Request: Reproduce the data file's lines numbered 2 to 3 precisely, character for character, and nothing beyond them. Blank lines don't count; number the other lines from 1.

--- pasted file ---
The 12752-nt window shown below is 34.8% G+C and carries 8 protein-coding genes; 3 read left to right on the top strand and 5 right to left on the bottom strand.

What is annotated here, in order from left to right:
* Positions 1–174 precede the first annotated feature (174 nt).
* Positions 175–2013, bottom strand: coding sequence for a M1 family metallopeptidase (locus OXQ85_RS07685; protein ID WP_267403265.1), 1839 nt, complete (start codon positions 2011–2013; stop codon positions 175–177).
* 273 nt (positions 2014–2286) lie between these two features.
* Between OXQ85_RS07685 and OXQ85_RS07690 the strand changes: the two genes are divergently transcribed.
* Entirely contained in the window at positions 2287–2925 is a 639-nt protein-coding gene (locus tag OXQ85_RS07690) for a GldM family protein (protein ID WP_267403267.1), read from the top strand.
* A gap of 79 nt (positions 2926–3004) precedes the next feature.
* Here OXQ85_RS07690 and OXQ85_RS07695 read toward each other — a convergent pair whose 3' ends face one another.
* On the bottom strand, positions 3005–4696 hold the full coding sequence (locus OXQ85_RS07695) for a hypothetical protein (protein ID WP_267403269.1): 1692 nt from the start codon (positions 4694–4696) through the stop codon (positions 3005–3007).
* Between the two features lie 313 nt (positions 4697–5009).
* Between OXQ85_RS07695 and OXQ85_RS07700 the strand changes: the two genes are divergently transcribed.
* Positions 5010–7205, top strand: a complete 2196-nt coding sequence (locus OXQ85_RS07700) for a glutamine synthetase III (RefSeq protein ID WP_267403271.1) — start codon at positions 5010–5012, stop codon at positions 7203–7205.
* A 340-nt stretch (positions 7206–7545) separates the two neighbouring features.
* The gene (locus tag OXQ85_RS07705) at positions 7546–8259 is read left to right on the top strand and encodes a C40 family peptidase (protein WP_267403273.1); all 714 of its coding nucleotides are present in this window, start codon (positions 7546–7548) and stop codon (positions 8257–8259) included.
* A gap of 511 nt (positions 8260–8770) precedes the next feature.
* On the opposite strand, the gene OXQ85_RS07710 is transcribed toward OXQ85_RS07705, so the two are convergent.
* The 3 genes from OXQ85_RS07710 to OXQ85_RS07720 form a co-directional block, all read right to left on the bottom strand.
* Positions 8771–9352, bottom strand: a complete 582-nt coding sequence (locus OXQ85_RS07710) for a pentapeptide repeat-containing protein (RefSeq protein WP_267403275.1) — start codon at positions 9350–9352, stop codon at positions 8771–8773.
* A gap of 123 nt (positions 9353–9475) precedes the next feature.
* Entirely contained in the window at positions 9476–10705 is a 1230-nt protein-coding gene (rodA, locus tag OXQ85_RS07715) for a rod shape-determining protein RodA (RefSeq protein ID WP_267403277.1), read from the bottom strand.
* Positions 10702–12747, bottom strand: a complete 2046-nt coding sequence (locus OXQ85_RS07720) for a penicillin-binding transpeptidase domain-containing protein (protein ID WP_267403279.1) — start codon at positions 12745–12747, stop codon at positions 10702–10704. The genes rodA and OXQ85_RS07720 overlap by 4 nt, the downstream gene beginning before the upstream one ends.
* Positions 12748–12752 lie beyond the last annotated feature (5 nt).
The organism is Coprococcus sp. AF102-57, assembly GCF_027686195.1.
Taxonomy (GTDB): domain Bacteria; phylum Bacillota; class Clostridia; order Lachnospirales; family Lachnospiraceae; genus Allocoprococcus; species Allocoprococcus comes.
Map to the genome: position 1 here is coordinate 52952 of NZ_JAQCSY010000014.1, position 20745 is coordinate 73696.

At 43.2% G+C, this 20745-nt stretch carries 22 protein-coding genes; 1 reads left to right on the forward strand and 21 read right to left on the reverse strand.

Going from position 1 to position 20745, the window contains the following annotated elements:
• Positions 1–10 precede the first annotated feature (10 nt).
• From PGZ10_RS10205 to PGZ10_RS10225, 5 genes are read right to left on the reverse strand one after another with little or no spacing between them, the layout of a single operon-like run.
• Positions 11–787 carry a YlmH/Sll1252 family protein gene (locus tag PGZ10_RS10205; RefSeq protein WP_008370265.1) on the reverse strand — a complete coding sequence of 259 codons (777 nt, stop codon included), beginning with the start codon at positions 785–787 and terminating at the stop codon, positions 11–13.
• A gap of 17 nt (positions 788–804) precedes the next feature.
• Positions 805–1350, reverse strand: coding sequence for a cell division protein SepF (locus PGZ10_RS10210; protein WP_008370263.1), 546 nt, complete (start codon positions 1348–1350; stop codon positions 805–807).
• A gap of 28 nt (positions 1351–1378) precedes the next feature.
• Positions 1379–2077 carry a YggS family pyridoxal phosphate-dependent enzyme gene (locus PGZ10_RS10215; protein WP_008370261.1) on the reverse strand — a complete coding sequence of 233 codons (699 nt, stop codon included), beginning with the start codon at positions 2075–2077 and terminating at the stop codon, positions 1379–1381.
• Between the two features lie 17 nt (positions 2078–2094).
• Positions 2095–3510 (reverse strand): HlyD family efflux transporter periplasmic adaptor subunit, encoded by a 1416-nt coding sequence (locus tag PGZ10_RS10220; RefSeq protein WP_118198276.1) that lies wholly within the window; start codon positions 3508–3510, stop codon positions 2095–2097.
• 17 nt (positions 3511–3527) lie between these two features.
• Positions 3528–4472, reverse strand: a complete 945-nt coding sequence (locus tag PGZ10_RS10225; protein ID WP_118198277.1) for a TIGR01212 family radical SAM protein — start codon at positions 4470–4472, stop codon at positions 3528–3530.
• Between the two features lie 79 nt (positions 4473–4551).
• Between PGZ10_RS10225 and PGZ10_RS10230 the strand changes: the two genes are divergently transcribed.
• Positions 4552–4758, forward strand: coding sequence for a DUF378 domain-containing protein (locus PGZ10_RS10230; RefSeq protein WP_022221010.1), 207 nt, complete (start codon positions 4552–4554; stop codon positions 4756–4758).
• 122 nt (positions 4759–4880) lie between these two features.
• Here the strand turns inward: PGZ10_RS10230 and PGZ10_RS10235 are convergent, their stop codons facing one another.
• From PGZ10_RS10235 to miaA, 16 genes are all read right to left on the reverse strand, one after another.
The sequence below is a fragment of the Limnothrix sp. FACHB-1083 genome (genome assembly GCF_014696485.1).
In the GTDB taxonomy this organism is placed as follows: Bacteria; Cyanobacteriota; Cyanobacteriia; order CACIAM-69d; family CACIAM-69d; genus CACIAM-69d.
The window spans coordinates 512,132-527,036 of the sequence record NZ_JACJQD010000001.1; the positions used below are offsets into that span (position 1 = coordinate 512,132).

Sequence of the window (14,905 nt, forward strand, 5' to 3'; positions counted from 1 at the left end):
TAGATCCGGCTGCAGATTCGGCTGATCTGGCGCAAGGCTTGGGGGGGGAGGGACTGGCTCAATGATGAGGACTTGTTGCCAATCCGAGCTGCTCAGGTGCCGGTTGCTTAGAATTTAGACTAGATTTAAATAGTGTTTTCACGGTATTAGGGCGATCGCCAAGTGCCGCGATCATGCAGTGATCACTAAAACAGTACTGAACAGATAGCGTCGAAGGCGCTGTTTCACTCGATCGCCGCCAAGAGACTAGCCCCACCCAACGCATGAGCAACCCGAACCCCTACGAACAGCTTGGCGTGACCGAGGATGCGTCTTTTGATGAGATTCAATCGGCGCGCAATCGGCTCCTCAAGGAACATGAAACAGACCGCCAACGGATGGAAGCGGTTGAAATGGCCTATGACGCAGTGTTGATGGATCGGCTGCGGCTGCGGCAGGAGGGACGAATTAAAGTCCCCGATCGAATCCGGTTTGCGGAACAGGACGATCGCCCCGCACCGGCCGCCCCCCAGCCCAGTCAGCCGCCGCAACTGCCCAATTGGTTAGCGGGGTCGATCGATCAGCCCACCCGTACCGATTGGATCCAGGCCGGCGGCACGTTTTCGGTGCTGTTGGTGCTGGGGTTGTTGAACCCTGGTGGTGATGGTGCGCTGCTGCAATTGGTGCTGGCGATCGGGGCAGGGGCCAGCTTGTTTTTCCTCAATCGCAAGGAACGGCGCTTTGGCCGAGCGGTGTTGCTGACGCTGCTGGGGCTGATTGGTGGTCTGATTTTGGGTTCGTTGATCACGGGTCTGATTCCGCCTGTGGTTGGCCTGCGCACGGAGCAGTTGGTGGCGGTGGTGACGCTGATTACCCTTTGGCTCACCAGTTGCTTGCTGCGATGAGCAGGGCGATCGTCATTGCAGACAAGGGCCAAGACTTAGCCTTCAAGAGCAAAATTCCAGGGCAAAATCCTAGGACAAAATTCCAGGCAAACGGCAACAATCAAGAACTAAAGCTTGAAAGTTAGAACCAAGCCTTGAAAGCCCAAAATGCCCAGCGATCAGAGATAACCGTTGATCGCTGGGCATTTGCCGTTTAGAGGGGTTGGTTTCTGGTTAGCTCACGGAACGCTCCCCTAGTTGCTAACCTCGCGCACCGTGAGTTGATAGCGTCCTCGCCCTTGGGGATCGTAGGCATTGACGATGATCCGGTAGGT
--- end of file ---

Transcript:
What is annotated here, in order from left to right:
* Positions 1–174 precede the first annotated feature (174 nt).